Startup founded by Apple and Monzo execs wanting to disrupt rental market closes

Fronted, which had received more than £20m in funding, is closing due to increased capital costs.
Startup founded by Apple and Monzo execs wanting to disrupt rental market closes

A UK startup founded by executives from Apple, Monzo, and open banking fintech Bud which aimed to disrupt the rental market is shutting down.

Fronted, founded in 2019, used open banking and other financial technology to offer credit products to help renters finance deposits. 

The fintech, which received more than £20m in funding, hoped to offer renters cheaper and more sophisticated options than existing options, like credit cards and overdrafts.

Fronted was set up by CEO Jamie Campbell, formerly of open banking firm Bud, Simon Vans-Colina, previously of Monzo, and Anthony Mann, a former Apple executive.

Fronted's farewell message

A notice on the Fronted website says: “After an incredible journey together, we’re saying farewell to Fronted. Thank you for being part of our journey, your support made it all possible.”

Describing the difficult decision to close the fintech, Campbell said: “I have put a lot of time and personal money into the organisation. It is important to me.

“When I could see the headwinds and knew this was happening, my main focus was on making sure everyone who worked at Fronted could walk into another job.”

Fronted is closing as it was hit by rising capital costs which went “through the roof” late last year, Campbell said.

Repeated interest rate rises, meaning higher borrowing costs, coupled with other economic difficulties, mean many startups and SMEs are struggling.

At its biggest, Fronted had 12 staff, all of which have found new jobs.

a group photo of Fronted founders Anthony Mann, Simon Vans-Colina, and Jamie Campbell.
Anthony Mann, Simon Vans-Colina, and Jamie Campbell.

The fintech’s first product was a 12-month deposit loan to renters to cover their rental deposit, with renters paying back the loan monthly with interest.

Fronted then pivoted to another product, which Campbell said was where the real “pain point” was for renters.

The “deposit that moves home with you” was designed for renters who need to pay a second deposit before receiving the old one from their previous tenancy.

It worked by securing the return of the renter’s old deposit to Fronted who financed the new deposit in full. Renters would then pay off the loan at a cost of £50. Fronted used “custom-made API infrastructure” to verify users.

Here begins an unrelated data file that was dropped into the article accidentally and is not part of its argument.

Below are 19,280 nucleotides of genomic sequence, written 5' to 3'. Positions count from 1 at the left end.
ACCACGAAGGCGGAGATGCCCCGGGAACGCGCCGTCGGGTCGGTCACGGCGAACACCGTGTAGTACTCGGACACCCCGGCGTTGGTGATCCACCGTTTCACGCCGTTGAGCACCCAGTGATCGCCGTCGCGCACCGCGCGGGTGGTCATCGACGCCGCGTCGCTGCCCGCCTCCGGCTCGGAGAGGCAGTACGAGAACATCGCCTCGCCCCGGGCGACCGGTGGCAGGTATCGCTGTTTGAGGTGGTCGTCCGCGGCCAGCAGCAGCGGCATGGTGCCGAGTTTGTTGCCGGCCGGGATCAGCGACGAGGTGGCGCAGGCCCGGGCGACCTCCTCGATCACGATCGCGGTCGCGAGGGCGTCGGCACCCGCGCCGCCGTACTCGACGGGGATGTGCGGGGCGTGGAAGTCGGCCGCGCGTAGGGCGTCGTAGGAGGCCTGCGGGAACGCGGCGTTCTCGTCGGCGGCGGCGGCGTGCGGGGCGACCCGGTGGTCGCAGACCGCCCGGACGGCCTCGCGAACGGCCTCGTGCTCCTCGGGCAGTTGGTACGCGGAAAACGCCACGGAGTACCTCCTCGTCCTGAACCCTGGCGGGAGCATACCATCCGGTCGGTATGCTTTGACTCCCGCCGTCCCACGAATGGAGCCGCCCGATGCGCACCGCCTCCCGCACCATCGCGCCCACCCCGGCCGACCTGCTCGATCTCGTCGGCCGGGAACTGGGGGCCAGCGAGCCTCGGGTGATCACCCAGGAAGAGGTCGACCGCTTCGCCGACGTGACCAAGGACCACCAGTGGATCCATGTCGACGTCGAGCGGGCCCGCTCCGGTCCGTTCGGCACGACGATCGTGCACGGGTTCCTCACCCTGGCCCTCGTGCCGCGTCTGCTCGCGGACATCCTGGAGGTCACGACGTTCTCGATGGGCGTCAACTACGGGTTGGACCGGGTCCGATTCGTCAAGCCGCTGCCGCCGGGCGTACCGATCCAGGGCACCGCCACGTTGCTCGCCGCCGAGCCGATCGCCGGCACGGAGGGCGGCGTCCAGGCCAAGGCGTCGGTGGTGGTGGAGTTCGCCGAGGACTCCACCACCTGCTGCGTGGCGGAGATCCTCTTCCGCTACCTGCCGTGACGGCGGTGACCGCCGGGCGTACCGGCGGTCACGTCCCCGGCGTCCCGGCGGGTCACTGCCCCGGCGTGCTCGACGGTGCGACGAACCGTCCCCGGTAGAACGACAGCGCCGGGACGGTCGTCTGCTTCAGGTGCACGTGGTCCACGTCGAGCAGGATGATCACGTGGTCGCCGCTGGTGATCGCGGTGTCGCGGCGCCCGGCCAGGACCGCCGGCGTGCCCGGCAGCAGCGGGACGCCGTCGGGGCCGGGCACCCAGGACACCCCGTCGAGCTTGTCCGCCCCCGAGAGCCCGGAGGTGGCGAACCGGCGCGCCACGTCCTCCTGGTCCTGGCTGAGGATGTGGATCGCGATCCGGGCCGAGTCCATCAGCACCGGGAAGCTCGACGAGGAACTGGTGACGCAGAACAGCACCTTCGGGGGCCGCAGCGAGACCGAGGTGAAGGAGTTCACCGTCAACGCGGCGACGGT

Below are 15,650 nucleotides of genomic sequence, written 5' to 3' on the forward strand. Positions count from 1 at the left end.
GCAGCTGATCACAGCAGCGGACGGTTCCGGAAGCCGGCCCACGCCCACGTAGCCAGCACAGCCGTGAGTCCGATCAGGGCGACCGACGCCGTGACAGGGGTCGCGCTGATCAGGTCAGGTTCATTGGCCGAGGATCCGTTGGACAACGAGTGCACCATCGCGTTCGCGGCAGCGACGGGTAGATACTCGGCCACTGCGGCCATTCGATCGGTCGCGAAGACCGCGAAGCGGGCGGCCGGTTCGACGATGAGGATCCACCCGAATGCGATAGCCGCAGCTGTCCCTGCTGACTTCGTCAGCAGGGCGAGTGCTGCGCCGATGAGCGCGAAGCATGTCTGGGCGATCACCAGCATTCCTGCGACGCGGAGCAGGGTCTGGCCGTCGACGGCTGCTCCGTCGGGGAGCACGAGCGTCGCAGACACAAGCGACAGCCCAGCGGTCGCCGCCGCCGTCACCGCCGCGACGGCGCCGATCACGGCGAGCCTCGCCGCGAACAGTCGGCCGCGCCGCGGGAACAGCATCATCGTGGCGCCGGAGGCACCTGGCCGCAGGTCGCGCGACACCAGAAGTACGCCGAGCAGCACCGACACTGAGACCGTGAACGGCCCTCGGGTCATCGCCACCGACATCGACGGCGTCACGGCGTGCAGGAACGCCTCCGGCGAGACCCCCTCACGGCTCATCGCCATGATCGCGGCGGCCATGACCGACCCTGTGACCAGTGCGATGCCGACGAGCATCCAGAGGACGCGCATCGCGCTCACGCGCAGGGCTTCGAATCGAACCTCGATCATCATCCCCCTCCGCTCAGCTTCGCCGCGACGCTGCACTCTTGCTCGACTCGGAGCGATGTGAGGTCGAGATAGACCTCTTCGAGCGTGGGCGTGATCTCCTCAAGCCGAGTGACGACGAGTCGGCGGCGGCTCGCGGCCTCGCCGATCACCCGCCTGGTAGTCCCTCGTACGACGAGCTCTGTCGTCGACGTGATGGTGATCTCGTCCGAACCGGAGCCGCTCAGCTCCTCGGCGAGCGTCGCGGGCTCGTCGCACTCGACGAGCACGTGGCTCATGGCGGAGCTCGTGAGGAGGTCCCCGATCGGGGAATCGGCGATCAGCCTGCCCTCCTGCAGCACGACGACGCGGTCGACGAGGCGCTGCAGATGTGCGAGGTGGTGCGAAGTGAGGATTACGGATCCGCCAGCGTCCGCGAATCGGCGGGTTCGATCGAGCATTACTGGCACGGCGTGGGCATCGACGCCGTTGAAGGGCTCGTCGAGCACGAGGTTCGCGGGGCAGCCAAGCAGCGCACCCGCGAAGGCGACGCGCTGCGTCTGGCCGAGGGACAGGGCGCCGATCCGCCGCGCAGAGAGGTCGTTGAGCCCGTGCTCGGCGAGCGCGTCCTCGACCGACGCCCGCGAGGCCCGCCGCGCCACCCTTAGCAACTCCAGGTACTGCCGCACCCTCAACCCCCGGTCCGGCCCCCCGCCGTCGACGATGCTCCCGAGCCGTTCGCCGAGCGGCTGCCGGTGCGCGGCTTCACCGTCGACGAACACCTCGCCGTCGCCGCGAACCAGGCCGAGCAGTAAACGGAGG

Campbell says: “The real reason behind the issue is that in September of last year, our cost of capital went through the roof which really impacted our ability to offer the product at a price that consumers would pay for it.

“We knew that we had good results when customers were paying around about £50 for it, but the shift in the market meant we couldn’t offer it for less than £100, and the price elasticity for our customers just wasn’t there.”

Fronted had the lofty goal of introducing liquidity to the market “to improve social mobility”.

While ultimately the fintech has failed, Campbell said Fronted had some successes.

As examples, he pointed to Fronted signing distribution deals with estate agent software firms and that at its peak it was working with 40,000 rental moves a month.

He said Fronted had helped renters move out of homes with abusive partners and elevated people out of social into private housing.

He also pointed to the Conservative Party policy pledging a lifetime deposit scheme for renters, indicating that Fronted was tapping into a hot issue, although the policy has yet to materialise.

In hindsight, he says: “If we had shifted to the model of working with partners who already had significant scale earlier, then we would have been able to distribute our product at the price that we wanted to.

“We were never able to go to market with the product that we wanted at the price we wanted.”

That said, he adds: “A lot of companies probably didn’t expect such a dramatic change in the cost of capital at the back end of last year.

“We had just signed a really large deal, the mood in the camp was really good. 

“And suddenly we couldn’t go to market with the product that we knew was doing ok, because we had to more than double the price.”

Fronted started life as a London-centered business but over time shifted to remote working.

Fronted received around £22m in funding, including around £2m in equity and around £20m in debt financing to fund its deposits.

Its investors are Fasanara Capital, Passion Capital, TrueSight Ventures and the government’s Future Fund.

Companies House shows that Fronted was dissolved at the end of May this year.

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